“• Make federal tax deposits (FTDs) and federal tax
payments and submit this information for the taxes reported
on the Forms 940 and 941.
“• Prepare Form W-3 and Forms W-2 for the employees
of the employer using the employer’s EIN.
“3. A PSP is not liable for an employer’s employment
taxes as either an employer or an agent.
“4. An employer’s use of a PSP does not relieve the
employer of its employment tax obligations or liability for
employment taxes.” (Internal Revenue Service, Internal
Revenue Manual 5.1.24.4.2 (Mar. 2018)
[as of Feb. 5,
2019].) (All internet citations in this opinion are archived by
year, docket number, and case name at
.)
See also Fogg, In Whom We Trust (2010) 43 Creighton
L.Rev. 357, 384 [“A typical contract between a payroll tax
provider and a small business entity might have the payroll
tax provider preparing payroll, paying payroll, preparing the
quarterly Form 941 form, and paying the Form 941 taxes. The
payroll provider typically has an agreement allowing it to
withdraw the necessary funds from the entity’s bank
account.”].)
GOONEWARDENE v. ADP, LLC
Opinion of the Court by Cantil-Sakauye, C. J.
26
funds provided by their employer, Altour, rather than ADP.
A payroll company’s provision of the type of assistance relied
upon by the Court of Appeal is quite distinct from agreeing to
“discharge” the obligations that Altour owes to its employees
under the applicable labor statutes and wage orders, as that
term has been used in prior third party beneficiary decisions.
(Cf. Rest.2d, Contracts, § 302(1)(a) & com. b, pp. 439-440.) For
this reason, we conclude that plaintiff is not properly viewed as
a creditor beneficiary of the Altour/ADP contract within the
meaning of the third party beneficiary doctrine.
We turn to the question whether plaintiff may bring its
breach of contract action under the three elements of
California’s third party beneficiary doctrine that we have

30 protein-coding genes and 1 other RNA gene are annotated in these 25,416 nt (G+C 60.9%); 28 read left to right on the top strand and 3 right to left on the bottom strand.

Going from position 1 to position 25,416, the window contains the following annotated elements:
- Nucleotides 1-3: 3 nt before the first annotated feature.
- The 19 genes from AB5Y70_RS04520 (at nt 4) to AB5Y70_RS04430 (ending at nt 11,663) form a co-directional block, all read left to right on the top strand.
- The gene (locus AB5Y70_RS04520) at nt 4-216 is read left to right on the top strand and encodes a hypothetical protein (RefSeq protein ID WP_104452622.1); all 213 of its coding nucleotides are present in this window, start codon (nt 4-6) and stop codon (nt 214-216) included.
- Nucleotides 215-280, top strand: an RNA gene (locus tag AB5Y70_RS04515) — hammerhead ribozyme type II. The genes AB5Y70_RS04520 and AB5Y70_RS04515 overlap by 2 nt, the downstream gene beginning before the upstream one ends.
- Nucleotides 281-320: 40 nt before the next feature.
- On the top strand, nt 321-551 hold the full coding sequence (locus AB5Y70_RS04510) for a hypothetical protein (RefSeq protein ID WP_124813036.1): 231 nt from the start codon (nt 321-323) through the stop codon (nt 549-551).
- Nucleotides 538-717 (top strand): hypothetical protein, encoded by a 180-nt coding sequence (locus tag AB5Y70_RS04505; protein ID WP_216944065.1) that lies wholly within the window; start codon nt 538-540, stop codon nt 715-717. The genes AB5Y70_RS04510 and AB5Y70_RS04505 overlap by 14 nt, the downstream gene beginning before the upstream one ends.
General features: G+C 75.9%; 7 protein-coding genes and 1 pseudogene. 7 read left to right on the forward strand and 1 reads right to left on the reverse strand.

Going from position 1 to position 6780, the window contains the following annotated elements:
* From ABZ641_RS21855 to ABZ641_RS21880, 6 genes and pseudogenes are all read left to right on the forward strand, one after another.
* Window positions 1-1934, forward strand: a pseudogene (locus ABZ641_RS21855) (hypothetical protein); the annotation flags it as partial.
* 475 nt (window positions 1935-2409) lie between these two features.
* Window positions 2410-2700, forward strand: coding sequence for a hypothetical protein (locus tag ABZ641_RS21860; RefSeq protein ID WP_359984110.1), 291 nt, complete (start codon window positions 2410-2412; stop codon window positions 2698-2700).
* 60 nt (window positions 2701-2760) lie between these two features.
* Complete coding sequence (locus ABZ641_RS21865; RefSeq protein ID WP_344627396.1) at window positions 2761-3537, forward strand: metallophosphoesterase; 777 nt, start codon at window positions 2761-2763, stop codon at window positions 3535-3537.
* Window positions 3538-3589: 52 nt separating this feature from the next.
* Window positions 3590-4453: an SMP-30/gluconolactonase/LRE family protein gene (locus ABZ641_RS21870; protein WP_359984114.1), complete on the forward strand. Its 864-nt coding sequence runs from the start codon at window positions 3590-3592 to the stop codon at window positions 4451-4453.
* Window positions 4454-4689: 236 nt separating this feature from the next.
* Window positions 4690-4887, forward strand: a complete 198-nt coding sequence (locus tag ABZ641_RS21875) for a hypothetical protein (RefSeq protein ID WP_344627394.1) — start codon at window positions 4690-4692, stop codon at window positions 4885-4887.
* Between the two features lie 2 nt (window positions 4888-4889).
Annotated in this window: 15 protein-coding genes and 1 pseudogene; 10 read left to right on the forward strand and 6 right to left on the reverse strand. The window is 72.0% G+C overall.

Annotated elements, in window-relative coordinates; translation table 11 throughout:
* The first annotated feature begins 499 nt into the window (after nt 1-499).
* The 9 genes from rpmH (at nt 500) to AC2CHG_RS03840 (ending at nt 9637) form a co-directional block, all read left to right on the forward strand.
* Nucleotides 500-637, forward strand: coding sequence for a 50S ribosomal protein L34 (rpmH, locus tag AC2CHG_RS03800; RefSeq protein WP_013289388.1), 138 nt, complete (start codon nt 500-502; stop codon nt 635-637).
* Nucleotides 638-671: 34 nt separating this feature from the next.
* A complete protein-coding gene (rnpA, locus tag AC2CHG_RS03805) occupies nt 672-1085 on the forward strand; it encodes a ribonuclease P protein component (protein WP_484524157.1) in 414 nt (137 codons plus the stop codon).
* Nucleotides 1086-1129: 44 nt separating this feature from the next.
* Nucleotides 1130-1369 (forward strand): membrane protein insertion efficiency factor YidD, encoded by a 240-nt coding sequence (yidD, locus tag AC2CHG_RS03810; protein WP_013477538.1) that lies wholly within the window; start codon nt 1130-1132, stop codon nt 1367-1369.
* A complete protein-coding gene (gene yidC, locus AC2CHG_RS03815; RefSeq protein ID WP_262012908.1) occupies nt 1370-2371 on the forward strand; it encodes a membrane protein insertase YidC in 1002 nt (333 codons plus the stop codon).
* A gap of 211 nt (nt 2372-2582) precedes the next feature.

discussed above. (Ante, pp. 16-20.)
Even if we assume, without deciding, that an employer’s
hiring of an independent payroll company will in fact generally
benefit employees with regard to the wages they receive,
7 as

7 Even in the absence of the hiring of a payroll company,
an employee is entitled to receive the wages and wage
statements that are required under the applicable labor
statutes and wage orders and may sue his or her employer if
he or she does not receive them. (See, e.g., Lab. Code, § 1194.)
Although it is possible that a specialized payroll company may
do a better job than a small company in complying with the
applicable legal requirements, if the payroll company makes
the employer aware of applicable exceptions, restrictions or
other legal rules that were not known to the employer and that
operate to reduce the employer’s wage obligations to its
employees, the hiring of the payroll company may not in fact
benefit employees with regard to the wages they receive. Thus,
there may be some question whether such a contract will in
GOONEWARDENE v. ADP, LLC
Opinion of the Court by Cantil-Sakauye, C. J.
27
we have explained the fact that the employees will generally
obtain a benefit from the contract is not sufficient in itself to
authorize the employees to sue the payroll company under
California’s third party beneficiary doctrine. In addition, a
motivating purpose of the contracting parties must be to
provide such a benefit to employees. (See, e.g., Garcia v. Truck
Ins. Exchange, supra, 36 Cal.3d at p. 436 [“A putative third
party’s rights under a contract are predicated upon the
contracting parties’ intent to benefit him]”; Neverkovec v.
Fredericks (1999) 74 Cal.App.4th 337, 348 [“The circumstance
that a literal contract interpretation would result in a benefit